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This Was the Decade For Same-Sex Marriage. Who Knew?

In the year 2000, I never would have imagined that we'd be seeing a global movement for marriage equality.
 
 
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When I sat down to think about what has pleasantly surprised me, or disappointed me, over the last decade, it was on the day that the Mexico City assembly voted to legalize same-sex marriage, declaring its new definition of marriage to be "the free uniting of two people." This, mere days after Washington DC mayor Adrian Fenty signed the district's marriage equality bill. Two north American capital cities legalizing same-sex marriage within a week of one another -- and Ottawa didn't get in on the action only because there's no need -- is something I don't believe I imagined would be possible at the start of this decade.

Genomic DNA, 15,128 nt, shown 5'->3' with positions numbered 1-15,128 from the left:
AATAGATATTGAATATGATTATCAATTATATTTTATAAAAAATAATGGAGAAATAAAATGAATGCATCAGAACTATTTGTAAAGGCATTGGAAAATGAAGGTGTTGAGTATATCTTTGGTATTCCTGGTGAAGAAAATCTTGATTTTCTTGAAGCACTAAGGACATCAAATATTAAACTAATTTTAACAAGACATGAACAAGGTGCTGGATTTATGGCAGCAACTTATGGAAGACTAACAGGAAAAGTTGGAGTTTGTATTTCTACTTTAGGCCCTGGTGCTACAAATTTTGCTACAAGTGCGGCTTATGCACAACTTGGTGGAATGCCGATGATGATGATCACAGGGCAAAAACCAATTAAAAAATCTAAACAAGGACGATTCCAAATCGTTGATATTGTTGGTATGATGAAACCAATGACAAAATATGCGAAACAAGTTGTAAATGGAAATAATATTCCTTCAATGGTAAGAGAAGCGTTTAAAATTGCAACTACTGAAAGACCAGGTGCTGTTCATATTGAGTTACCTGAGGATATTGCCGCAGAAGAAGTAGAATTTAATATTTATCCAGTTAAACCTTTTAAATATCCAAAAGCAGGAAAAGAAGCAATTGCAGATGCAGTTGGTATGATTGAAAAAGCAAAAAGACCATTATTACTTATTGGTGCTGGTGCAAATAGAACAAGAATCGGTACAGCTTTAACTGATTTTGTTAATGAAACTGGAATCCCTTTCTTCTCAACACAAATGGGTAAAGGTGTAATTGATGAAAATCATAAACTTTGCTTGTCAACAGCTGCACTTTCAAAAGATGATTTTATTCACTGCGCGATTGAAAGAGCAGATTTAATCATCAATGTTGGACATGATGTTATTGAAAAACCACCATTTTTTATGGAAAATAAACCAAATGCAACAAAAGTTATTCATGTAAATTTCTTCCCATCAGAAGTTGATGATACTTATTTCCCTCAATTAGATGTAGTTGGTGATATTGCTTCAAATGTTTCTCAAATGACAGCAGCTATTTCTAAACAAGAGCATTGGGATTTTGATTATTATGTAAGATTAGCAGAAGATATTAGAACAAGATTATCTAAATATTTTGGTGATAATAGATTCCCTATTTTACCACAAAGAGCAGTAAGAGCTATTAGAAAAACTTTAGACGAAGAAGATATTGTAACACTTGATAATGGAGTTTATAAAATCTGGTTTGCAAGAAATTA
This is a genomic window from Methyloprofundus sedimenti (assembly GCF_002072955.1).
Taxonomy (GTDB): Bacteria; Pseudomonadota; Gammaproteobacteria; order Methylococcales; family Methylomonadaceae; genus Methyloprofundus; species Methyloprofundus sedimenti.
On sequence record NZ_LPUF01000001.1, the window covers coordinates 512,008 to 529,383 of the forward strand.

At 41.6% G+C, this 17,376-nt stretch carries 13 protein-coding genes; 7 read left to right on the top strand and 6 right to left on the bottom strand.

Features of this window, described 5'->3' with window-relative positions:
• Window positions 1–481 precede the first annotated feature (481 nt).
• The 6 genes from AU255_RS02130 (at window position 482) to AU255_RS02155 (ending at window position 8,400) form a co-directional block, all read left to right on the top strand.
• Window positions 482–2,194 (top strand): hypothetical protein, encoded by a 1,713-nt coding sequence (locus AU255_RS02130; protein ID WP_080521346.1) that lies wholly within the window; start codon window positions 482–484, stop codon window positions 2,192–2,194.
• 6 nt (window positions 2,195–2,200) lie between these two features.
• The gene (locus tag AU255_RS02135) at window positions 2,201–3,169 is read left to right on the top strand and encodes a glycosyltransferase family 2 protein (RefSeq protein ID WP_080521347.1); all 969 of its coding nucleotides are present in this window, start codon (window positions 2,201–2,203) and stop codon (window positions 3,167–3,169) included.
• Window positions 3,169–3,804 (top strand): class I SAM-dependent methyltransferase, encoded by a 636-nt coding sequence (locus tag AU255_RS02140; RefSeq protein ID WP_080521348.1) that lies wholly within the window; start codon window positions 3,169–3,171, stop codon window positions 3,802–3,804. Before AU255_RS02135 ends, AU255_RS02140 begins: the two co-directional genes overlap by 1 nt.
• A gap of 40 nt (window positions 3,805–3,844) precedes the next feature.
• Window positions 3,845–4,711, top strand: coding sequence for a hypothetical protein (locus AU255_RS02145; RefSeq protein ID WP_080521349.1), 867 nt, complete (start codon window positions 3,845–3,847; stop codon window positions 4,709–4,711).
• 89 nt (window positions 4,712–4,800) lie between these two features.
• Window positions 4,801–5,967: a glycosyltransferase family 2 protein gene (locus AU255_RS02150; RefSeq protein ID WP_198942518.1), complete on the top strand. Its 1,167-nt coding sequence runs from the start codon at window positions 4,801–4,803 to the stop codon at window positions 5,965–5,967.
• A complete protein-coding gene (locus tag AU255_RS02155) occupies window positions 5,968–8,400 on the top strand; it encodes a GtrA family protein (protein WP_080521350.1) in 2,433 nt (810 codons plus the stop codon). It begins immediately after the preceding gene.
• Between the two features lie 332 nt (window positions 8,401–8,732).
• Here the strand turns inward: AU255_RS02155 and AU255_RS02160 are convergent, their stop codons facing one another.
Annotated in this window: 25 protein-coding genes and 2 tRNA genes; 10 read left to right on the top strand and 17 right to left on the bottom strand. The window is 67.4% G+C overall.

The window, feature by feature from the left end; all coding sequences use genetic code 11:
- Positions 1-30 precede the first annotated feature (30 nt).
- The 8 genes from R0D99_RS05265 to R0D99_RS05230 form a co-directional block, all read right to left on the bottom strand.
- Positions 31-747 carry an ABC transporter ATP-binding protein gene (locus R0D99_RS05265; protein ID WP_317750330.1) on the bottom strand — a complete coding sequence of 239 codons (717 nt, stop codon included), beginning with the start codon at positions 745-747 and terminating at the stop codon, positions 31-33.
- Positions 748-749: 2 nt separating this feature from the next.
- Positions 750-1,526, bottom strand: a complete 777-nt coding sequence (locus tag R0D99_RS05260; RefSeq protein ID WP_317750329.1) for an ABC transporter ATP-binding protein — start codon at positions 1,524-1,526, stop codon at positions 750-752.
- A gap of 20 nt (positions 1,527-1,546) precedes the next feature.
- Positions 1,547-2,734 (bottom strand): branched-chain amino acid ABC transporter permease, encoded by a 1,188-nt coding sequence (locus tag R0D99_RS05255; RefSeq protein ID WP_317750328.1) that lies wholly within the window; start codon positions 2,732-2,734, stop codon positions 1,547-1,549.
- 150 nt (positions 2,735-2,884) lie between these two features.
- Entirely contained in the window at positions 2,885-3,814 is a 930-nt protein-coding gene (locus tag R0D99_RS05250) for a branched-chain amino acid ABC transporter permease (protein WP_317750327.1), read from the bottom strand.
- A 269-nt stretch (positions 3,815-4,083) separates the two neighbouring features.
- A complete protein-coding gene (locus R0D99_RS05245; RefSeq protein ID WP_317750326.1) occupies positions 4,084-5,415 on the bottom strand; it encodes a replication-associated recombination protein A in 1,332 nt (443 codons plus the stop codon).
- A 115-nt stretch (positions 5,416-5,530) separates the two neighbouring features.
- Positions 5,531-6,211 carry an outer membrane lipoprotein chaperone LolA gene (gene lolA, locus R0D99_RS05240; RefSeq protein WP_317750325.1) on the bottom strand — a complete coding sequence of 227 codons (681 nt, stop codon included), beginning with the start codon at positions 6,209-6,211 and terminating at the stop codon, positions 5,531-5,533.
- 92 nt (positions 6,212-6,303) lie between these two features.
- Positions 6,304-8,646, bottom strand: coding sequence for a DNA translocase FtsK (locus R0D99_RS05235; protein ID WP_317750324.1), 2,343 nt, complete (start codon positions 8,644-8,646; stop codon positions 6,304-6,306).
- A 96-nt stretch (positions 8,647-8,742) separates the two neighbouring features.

It's not because I didn't want it to happen; to the contrary, I've been hoping for legalized same-sex marriage all over the globe since I was old enough to understand that it didn't already exist. Even to my wee developing mind, then mostly clogged with endless unanswered questions and an obsessive preoccupation with Smurfs, the prohibition on same-sex marriage seemed like a horrible injustice. It wasn't fair, in the simple way many things bitterly complained about on the school playground weren't fair, and I haven't changed my mind about that since.

A decade ago, I knew a lot of straight people who supported something marriage-ish, such as civil unions or domestic partnerships, but didn't share my elementary umbrage at the flat unfairness of marriage inequality. But somewhere, over the course of the last few years, most of them caught up. And now they're impatient, too.

Which is not to say, of course, that there doesn't yet exist a strong opposition to same-sex marriage. Certainly there does -- the recent setback in Maine, and the results on election night 2008 in California and Florida, attest to that grim reality in the U.S. alone. Even the American president, who once upon a time flatly stated that the Defense of Marriage Act should be repealed, has made no significant move in that direction since taking office. One of Newsweek's political predictions for 2010 is Obama does nada on gay rights, and I would be surprised if that prediction were wrong.